The Univeristy of Melbourne The Royal Melbourne Hopspital

A joint venture between The University of Melbourne and The Royal Melbourne Hospital


Research Projects

Project: Dissecting new functions of post-translational modifications in B lymphocytes

Mackay, Fabienne Group

B lymphocytes are immune cells essential for the life of mammals, producing protective antibodies, designed to recognise and neutralise pathogens. Signalling via the B cell receptor (BCR) leads to protein methylation. In support of a fundamental role for protein arginine methyltransferase 1 (PRMT1) in B cells, our work has demonstrated that many aspects of B cell biology are defective in PRMT1-deficient mice. This project aims to dissect the role of PRMT1 in B cell activation with the hypothesis that PRMT1 is a central arginine methyltransferase required for modifying key proteins of unappreciated functional importance in B cells, as part of an additional dimension of B cell regulation. 

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Project Supervisor

Professor Fabienne Mackay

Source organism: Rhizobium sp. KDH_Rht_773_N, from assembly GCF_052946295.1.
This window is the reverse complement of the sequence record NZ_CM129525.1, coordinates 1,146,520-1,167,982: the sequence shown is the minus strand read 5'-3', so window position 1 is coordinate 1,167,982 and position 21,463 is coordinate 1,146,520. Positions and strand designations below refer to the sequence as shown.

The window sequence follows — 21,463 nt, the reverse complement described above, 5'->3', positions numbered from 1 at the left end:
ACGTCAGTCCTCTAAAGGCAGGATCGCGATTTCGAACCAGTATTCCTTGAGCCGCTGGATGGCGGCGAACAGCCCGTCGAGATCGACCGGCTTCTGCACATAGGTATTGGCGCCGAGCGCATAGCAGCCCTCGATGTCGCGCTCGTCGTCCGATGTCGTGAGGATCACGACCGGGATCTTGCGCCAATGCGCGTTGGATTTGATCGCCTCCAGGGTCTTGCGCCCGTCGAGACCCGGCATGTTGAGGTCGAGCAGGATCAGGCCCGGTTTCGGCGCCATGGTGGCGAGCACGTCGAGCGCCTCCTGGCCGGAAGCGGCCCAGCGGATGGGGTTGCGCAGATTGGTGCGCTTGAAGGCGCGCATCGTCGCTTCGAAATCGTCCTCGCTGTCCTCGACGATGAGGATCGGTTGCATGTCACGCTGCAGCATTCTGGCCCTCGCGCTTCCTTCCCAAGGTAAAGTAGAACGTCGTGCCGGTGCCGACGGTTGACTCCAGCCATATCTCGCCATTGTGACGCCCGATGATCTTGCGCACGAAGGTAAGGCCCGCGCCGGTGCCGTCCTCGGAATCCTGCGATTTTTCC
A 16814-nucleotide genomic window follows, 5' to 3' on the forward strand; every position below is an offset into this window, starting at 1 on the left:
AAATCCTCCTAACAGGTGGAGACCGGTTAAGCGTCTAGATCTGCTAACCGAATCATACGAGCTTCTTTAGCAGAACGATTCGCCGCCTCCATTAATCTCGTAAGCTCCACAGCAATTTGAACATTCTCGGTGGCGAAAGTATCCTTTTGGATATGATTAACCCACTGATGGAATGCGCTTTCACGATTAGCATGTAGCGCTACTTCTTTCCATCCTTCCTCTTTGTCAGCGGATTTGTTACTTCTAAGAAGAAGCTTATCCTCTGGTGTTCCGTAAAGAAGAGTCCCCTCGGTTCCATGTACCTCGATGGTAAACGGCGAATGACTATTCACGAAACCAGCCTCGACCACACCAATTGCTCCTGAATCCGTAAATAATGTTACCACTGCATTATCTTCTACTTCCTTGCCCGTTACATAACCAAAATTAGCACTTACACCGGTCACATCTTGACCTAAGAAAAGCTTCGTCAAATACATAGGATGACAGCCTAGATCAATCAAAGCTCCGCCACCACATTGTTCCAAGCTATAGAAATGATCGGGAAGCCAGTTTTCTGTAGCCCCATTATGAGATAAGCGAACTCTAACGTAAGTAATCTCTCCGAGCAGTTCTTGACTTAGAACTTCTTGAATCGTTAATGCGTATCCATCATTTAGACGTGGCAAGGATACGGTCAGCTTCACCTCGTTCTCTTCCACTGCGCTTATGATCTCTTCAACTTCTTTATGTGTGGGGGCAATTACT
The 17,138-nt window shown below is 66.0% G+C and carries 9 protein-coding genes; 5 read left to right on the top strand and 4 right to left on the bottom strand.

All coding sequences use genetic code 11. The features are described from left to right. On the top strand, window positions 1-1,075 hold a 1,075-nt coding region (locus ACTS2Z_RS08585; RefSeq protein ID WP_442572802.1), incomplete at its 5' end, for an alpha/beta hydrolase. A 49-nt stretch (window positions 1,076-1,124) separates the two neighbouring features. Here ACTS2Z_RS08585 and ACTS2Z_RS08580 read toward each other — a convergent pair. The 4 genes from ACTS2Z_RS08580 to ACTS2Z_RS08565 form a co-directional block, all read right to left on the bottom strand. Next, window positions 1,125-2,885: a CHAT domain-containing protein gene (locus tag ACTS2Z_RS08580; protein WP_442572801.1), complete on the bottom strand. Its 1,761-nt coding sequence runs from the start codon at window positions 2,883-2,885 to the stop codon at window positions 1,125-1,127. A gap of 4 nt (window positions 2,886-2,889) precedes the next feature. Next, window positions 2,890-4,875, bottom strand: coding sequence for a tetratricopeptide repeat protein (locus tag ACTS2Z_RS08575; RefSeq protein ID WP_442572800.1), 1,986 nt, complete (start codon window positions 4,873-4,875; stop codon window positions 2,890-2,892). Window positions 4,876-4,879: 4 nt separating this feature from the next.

Project Co-supervisor

Dr Simona Infantino

Project availability
Master of Biomedical Science

Mackay, Fabienne Group

[email protected]

3 vacancies

Cross Cutting Disciplines
Translational and Clinical Research
Public Health

Professor Mackay’s group has an interest in autoimmune diseases and mechanisms leading to loss of immune tolerance, in particular that of B-lymphocytes. Professor Mackay has spent years studying a cytokine from the tumour necrosis factor superfamily named BAFF/ BLyS and demonstrated the role of this factor in B cell survival. Excess B cell activating factor (BAFF) leads to autoimmunity in mice and is associated with human autoimmunity, in particular Systemic Lupus Erythematosus (SLE) and Sjögren’s syndrome. Belimumab, a therapeutic BAFF-blocking antibody has been approved for use in SLE in the clinic in March 2011. This clinical outcome validates over ten years of Professor Mackay’s work on BAFF. 

Mackay, Fabienne Group Current Projects